Sen. Shannon Chandley, D-Amherst opposed the bill saying it was not right for New Hampshire.
“We are facing a crisis in mental health,” she noted. “I am concerned (the bill) may do further damage.”

She said many LGBTQ youths face suicidal ideation and need another trusted adult.

Sen. Denise Ricciardi, R-Bedford said there is a false narrative about this bill. It is not anti-gay, she said, reading from teachers who wrote her to support the bill.

Sen. Rebecca Whitley, D-Hopkinton said the bill “is dividing us.”
Most of the bill is citing statutes that already exist, she said. The rest is specifically targeting the LGBTQ community.
She said if passed the measure will open the floodgates for litigation. It would violate rights, she said, based on discrimination based on gender identity.
The bill is antithetical to protections recently in place for those who identify as LGBTQ, she noted.

It would force schools to report to parents, violations of the law and their safety.

“It will only stoke the culture war,” she said.
Sen. Tim Lang, R-Sanbornton, said the public employee has an obligation to be honest to its citizens and that is the essence of the bill.

After the vote Senate President Jeb Bradley, R-Wolfeboro and Senator Carson released the following statement on the passage of the bill.
“New Hampshire Republicans believe parents love their children, and that’s why we are fighting to ensure that parents are truly and completely informed when they ask schools about their children through the Parents’ Bill of Rights in Education,” said Bradley.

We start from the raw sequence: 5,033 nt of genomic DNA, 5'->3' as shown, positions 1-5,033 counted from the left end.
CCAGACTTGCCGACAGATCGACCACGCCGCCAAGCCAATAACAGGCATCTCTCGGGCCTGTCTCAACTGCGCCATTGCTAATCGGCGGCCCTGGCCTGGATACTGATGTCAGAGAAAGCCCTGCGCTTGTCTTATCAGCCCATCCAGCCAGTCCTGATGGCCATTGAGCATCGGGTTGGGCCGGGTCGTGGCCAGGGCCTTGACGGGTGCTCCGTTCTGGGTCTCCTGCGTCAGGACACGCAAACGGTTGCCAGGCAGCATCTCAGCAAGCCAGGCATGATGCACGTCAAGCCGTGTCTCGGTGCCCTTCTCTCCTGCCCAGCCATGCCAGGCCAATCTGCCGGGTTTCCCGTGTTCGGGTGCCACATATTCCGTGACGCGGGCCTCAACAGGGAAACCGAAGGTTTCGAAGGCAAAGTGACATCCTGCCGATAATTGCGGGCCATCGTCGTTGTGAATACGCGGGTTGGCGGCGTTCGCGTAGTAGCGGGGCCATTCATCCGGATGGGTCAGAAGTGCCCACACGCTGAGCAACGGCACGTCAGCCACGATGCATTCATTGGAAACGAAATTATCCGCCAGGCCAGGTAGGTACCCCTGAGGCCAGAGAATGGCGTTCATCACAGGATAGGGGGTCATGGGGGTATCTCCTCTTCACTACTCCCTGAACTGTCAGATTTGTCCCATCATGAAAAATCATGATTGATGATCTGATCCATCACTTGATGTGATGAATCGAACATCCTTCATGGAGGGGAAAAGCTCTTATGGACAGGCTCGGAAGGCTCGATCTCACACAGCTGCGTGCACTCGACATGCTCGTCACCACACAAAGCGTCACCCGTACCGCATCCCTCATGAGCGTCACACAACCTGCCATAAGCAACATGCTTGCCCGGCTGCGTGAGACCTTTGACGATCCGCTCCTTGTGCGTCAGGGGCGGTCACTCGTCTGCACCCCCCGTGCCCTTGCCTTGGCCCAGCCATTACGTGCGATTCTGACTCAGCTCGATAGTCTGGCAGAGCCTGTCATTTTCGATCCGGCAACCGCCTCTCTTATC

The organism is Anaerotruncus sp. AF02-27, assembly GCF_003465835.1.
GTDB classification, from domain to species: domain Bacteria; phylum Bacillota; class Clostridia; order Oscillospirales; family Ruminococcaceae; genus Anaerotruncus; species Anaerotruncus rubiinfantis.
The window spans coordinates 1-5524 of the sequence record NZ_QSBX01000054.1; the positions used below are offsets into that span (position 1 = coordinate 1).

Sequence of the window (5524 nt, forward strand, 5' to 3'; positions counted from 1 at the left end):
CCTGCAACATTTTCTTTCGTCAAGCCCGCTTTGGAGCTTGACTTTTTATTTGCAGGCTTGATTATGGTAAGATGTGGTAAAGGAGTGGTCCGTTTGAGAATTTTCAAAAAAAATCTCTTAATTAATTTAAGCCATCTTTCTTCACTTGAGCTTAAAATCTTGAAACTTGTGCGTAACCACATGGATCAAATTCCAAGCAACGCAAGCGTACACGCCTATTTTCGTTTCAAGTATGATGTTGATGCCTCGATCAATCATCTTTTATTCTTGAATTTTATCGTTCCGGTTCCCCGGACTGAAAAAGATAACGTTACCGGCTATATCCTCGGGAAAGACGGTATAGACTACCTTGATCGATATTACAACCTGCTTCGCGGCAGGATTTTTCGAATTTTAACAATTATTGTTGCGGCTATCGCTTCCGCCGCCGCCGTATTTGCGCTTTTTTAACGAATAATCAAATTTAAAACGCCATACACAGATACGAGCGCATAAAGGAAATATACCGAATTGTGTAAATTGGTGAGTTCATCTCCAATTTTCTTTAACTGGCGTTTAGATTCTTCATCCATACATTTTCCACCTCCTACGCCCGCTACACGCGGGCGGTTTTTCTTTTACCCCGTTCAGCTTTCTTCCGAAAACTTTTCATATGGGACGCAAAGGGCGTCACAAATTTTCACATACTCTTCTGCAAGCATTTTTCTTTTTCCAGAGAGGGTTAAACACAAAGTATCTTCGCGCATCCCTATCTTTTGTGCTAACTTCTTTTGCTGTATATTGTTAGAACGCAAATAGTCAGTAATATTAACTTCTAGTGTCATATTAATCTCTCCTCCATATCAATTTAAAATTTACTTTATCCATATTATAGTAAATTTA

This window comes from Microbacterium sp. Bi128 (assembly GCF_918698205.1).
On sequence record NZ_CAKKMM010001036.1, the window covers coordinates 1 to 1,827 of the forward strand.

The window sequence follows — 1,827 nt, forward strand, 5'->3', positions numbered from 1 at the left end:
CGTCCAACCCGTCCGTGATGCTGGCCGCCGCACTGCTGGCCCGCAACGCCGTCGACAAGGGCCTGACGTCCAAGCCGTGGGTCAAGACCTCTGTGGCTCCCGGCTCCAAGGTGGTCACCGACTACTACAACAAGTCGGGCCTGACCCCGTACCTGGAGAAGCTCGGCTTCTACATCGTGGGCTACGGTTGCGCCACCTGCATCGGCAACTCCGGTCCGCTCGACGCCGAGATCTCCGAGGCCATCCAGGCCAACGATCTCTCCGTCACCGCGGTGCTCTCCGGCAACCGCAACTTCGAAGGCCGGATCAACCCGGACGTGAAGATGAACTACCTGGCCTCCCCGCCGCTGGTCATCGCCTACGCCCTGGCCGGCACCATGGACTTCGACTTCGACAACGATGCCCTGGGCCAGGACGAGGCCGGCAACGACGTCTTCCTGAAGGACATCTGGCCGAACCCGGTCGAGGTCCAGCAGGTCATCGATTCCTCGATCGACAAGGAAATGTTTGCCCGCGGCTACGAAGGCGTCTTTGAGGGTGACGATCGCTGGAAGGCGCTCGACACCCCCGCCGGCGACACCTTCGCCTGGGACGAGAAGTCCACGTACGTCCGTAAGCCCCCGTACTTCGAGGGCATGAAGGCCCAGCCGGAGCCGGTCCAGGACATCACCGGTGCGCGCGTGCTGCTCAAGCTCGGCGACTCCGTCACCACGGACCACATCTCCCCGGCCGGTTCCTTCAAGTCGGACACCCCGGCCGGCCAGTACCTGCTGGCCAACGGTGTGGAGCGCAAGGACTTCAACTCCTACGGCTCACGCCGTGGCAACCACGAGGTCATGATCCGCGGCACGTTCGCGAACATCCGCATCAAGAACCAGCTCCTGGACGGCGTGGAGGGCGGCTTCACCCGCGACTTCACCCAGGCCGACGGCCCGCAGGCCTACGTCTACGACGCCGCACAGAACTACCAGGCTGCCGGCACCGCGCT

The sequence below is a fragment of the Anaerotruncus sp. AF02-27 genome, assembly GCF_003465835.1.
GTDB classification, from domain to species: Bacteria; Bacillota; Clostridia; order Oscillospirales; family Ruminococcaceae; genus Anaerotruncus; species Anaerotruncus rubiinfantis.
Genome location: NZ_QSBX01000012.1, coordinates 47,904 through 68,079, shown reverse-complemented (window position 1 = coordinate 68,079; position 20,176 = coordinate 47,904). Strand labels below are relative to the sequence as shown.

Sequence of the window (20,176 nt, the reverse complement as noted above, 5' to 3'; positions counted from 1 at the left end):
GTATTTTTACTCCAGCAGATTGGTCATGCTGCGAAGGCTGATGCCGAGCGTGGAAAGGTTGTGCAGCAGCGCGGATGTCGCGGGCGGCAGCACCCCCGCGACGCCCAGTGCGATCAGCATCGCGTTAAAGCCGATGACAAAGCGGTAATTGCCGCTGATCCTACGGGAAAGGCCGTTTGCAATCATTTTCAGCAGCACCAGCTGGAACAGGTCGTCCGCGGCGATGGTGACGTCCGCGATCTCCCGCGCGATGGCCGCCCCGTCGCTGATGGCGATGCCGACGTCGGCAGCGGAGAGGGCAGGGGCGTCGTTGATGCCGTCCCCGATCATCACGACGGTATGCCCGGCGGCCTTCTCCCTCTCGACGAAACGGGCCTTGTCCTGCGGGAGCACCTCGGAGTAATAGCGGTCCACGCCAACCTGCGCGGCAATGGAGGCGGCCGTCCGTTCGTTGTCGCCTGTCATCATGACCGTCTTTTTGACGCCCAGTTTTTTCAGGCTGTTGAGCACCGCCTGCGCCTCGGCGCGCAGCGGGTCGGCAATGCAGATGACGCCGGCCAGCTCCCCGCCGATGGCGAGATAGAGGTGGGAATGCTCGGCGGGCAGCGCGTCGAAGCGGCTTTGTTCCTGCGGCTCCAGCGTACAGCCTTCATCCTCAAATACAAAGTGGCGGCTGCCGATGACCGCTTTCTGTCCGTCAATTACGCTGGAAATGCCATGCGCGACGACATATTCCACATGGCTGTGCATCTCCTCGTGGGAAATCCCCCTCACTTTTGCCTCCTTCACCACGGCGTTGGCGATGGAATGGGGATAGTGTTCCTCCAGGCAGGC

“Our Parents’ Bill of Rights in Education states that ‘Parents have the fundamental right and responsibility to direct the upbringing, education, and care of their minor children and that in order to meaningfully and effectively exercise this right, no educational institution may withhold information about a child, the child’s health, the child’s school environment, or the child’s in-school behavior from the child’s parent or parents..’ – No school should withhold information from parents about a child because the school thinks it knows that child’s interests better than the parents.”

“Our Parents Bill of Rights in Education is essential in ensuring good parents are provided with complete and accurate information impacting their children’s development,” added Carson. “This bill helps parents be the best parents they can be, by offering their children the kind of love, support, and access to appropriate professional care that only families can provide. SB 272 is about doing right by New Hampshire parents, doing right by New Hampshire students, and making sure parents have the information they need to raise healthy, thriving children.”